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School and ADHD
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Bob    Posted 02-16-2005 at 10:38:21       [Reply]  [No Email]
Speaking of schools and special programing, does anyone have any experience with an ADHD kid?

My son, now 15, was hyperactive in the lower grades, but with some understanding teachers, he did OK. He had a HORRIBLE teacher in the 5TH grade, who made him HATE school, which he's never gotten over. (She's made numerous other kids hate school, too!)

Starting in the 5TH grade, we got the local Special Ed District involved, and they have been of NO help, what little help and suggestions they have, the school simply ignores. He is on an IEP, and there's always big plans to help him with organization, etc., and the teachers simply ignore the plan.

I have been told by the principle that it just isn't right that the "good" kids in the class have to put up with the restlessness and behavoral problems of my son and 2 or 3 other boys in the class who have also been diagnosed with ADHD, and that the teachers shouldn't have to "babysit".

I would think in this "enlightened" age, there would be a little more understanding of this problem, rather than making fun of the kid, and belittling the parents.

(My son was on medication for ADHD for a couple of years, and even that didn't seem to help. One of the drugs he was prescribed has now been cautioned against for adolescents because of the increased suicide risk.)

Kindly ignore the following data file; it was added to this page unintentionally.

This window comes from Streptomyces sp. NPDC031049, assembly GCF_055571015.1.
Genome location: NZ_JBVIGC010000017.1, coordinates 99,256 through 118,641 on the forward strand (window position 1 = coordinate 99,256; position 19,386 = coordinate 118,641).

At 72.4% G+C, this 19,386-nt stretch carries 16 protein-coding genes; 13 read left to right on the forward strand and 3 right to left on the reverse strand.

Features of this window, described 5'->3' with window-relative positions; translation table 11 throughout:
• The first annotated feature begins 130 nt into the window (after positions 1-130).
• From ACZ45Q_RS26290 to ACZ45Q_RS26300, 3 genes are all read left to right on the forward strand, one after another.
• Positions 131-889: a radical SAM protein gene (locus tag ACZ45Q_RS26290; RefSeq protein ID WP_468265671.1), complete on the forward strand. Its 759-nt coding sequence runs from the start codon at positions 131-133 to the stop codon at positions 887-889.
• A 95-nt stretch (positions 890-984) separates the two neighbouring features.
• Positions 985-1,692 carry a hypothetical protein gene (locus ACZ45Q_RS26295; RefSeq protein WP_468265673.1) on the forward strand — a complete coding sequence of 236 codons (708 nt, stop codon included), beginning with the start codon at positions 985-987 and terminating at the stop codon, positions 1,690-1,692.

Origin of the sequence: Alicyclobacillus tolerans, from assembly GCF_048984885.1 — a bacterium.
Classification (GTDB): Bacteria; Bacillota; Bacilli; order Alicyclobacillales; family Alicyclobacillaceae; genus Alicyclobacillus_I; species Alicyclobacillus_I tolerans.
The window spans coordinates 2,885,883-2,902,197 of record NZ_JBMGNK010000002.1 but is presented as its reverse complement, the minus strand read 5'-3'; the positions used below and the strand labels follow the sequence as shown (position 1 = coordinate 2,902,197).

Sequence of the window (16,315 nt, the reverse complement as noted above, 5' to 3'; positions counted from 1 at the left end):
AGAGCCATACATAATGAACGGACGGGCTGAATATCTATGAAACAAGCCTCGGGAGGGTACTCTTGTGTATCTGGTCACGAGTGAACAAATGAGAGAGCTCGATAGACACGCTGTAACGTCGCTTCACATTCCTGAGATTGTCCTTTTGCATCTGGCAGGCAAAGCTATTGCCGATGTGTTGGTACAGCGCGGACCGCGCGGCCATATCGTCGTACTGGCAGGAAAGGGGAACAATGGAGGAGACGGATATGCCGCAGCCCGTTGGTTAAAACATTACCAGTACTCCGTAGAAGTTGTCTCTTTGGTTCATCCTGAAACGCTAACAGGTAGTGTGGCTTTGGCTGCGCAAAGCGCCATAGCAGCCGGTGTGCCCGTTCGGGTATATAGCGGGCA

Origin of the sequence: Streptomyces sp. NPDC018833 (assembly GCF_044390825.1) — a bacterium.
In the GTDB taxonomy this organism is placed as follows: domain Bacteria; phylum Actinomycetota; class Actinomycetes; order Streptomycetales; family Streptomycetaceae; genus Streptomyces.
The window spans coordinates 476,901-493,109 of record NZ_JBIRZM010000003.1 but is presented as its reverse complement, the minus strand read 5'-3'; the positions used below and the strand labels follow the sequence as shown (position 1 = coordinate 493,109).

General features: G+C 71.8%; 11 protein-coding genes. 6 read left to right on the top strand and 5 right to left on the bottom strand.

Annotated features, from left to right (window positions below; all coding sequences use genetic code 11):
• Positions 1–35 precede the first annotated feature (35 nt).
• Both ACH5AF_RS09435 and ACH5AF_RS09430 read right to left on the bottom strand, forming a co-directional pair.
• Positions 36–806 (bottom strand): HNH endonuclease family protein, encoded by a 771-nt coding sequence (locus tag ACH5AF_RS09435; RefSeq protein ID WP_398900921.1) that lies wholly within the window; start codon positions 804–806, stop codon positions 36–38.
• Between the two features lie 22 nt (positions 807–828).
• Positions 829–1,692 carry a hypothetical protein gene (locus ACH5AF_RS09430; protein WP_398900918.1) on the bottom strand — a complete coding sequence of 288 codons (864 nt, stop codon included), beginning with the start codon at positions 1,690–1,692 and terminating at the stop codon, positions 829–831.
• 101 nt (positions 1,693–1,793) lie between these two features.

He has been professionally diagnosed with ADHD, which qualifies as a learning disability (handicap), yet the school treats it completely as a behavoral issue.

He sees a counselor, who has written to the school about what to expect from ADHD kids, and some suggestions to deal with it, and the counselor has even been on a speakerphone call with all the teachers present, to tell them this is a disability, and answered their questions.

When the principle wrote me recently, belitting the kid for his restless behavior, I replied if my son had an arm missing, or other obvious deformity there's NO WAY they'd get by making fun of him and not accomodating his special needs. Yet with this other, recognized disability, they feel they can treat him like crap.

Does anyone who's dealt with this have any suggestions to get through to these people what they're doing is not acceptable?

Hal/WA    Posted 02-16-2005 at 23:37:52       [Reply]  [No Email]
One of my best friends probably was and is ADHD. Dan had the "distinction" of having the lowest GPA of anyone in my class that graduated from high school (although a couple of others might have been lower if they hadn't quit before graduation). Dan always had trouble concentrating on things unless he was really interested, and was/is extremely stubborn. I think he ended up taking Freshman English 3 or 4 times before he passed it, although he passed Sophomore and Junior English with a different teacher. He did well in shop classes and in mechanical drawing and was a talented athlete. But because his grades were so low, Dan never was eligible for high school teams.

Dan floated around at various jobs after high school and usually got fired or just got bored and quit going to work after awhile. About 10 years after high school, somehow Dan got sent by the state to the community college to study drafting. He was very interested in this and kept a B+ average for 2 years! He then worked in drafting for a couple of years--but got tired of it.....

My friend Dan has done all sorts of jobs since then--construction, trucking, wrenching, welding and farming, never staying at any job more than a couple of years. He has been married 4 times and never really made very decent money. I don't think he has any retirement beyond social security.